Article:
(FreeImages.com/MatthewMaaskant)

Today, I posted the following to my team of leaders:  (I wanted to share it since I think that more than just my team can benefit from this.)

Girls,

This is on my heart to say:

I want to encourage each of you to do your very best and stretch your wings, to awaken to your own gifts, but I don’t want you to ever feel that your worth is based upon your performance.

With all of this encouragement and coaching to grow and do better, it’s easy to start losing sight of the fact that we are all unique individuals on our own journeys.

I want you to understand that my biggest goal is for you to walk into the full “giftings” God has given to you, to not hide from them, to not feel unworthy of them, but to embrace them.

Let me tell you, I am learning this — learning to walk in who I am, regardless of who appreciates it, understands my unique gifts, or even believes in me.

I used to always base my worth on what others thought of me…

God is calling me to walk out my freedom now. It’s not always easy!!! There are days I walk in my victory in spite of the way I feel and in spite of the feedback I am getting.

God was showing me recently that each testing is an opportunity to have that pivotal moment in life when we make the defining decision to choose differently — to choose victory and freedom over fear, shame, and rejection

To My Four Sons

I really like how the green turned out. I think the trick is using a less contrasting final highlight than I have been using on my other knights. I think it looks more natural. Also this is the first time I got enough courage to paint all four of...

(http://www.everystockphoto.com/photo.php?imageId=12225330&searchId=1d692e84a65e5fce12ee5106d1a0e3c6&npos=40)

Dear Sons,

Bear with me as I meander down “memory lane”…  I wanted to share a few thoughts for you as I think of the type of men I pray and eagerly await that you will become.  Today, you are boys, but in just a few more “tomorrows,” you will be men.

It seems like just a decade or so ago (more like three), I was the girl with the paper dolls, the piles of books stacked on top of my summer hammock, and the dreams of meeting and marrying her Prince Charming and having lots of his charming mini-mes to raise.

I grew up mostly with sisters and one younger brother.  I knew a lot about the feminine world, but the masculine world enchanted me.

Seeing these magnificent “creatures” of such broad shoulders, strong arms, tall forms, deep voices was captivating.  I was fascinated with the world of men: so much physical strength and leadership.

My dad was such a great example of the willingness to physically labor for his family.  He came from hardy German-stock and knew what it meant to work hard.  Monday through Friday, he worked at his job, and on Saturdays, he worked all day on household projects.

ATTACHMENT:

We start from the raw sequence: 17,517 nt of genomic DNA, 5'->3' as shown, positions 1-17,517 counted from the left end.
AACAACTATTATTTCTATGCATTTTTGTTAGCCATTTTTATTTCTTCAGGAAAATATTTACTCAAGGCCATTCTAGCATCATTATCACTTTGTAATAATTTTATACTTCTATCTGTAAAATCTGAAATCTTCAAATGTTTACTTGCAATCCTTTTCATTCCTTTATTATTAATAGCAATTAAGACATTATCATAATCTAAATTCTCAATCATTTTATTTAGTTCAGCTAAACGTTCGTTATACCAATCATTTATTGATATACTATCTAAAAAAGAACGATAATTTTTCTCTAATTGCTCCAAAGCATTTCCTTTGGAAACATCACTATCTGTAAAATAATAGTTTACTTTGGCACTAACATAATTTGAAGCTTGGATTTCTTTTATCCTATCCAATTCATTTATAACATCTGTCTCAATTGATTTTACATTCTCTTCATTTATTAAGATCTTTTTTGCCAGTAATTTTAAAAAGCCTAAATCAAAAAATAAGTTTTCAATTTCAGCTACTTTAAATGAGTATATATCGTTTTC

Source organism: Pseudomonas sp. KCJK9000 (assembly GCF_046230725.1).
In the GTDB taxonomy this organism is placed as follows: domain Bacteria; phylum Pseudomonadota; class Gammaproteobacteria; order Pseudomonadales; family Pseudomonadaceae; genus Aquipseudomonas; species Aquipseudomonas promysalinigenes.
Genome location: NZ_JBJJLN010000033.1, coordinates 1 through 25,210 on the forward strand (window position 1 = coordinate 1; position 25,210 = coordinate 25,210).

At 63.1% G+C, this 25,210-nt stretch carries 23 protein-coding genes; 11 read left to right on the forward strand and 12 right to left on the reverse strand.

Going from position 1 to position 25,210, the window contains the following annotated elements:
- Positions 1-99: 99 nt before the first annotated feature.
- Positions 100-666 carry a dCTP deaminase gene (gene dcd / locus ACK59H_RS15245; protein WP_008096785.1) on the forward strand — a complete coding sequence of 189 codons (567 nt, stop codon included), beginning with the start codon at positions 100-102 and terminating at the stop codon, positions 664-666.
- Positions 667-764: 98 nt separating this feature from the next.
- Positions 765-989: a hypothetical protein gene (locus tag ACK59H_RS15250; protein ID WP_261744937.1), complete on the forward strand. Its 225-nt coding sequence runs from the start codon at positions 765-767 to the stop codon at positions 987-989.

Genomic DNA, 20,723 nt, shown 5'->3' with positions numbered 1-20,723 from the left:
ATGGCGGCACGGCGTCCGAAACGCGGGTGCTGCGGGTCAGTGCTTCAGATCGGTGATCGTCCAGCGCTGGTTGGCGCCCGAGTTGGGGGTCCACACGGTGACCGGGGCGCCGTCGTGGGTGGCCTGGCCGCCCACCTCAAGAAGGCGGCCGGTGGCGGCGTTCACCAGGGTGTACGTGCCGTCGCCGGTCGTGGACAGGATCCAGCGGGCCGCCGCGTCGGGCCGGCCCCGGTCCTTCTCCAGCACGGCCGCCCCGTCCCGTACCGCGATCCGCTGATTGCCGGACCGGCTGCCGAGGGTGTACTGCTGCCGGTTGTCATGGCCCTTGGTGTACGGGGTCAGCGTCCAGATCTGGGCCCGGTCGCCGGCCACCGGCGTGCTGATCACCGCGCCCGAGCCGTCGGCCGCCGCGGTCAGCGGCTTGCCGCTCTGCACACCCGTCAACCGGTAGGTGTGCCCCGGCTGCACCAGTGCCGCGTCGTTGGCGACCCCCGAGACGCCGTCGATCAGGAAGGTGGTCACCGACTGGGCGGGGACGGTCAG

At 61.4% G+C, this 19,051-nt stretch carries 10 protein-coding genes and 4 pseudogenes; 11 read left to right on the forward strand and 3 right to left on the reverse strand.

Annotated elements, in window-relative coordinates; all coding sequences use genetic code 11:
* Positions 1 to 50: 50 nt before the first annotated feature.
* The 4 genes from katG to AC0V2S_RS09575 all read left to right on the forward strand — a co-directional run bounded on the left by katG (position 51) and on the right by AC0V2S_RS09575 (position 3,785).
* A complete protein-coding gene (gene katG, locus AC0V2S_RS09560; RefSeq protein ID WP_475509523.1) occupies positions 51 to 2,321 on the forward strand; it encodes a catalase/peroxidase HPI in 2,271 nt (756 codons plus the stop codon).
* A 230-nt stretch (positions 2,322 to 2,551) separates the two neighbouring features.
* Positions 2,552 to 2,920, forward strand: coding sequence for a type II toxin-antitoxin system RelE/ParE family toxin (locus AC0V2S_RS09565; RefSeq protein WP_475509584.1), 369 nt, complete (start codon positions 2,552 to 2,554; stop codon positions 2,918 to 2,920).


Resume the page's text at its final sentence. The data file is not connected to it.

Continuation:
Those same hands though that could wield an ax and split logs, wider than my hips, also knew how to gently cradle my face and tell me that I was special.

It’s a beautiful thing to see that such strength can also yield such gentleness. 

As a girl, my daddy’s hands symbolized his protection and provision but also his benevolence.

Even when I wasn’t aware of it, as a woman, I “looked” for a husband who knew how to lead like a shepherd: with kind leadership that protects and provides.

I remember the first time I noticed your own daddy’s hands.  It was the weekend he came to meet my parents for the first time.  Your daddy and I were sitting at the table talking, and I looked down and noticed those hands of his.  They were lean, long, clean, and strong.  I could tell they were capable of demonstrating both strength and gentleness.  They were hands that were capable of wrestling the rotor-tiller and also of tenderly cradling a newborn babe.

I’ll never forget your daddy’s vows on our wedding day.  In part of his vows, he said, “…A knight must also both lead and follow.  I promise to be head of our marriage relationship as we both follow our Lord’s will…  Unclear leading is fruitless.  I will engage in daily prayer, seeking the Lord’s will for our lives. …My sword will slay many foes out in the world, but I will lay it down on our doorstep, reserving only gentleness and tenderness for you.  A knight fights first for his king.  Likewise, as high as I esteem you, I will place our king and Lord first in my life.  Secondly, but with equal vigor, a knight protects his princess, his wife…”

Your daddy has lived out his vows faithfully to you kids and I.  He hasn’t been perfect, but your daddy has with heart-felt conviction, lived out the sweaty, messy, soul-aching commitment to the promises he made to me those 13 years ago.  He has sought to lead us with humility, gentleness, and conviction.  This weight of responsibility can either drive you to despair or drive you to your knees in prayer.  Your daddy has been resolutely steadfast in looking to his Heavenly Father in prayer for an example on how to lead.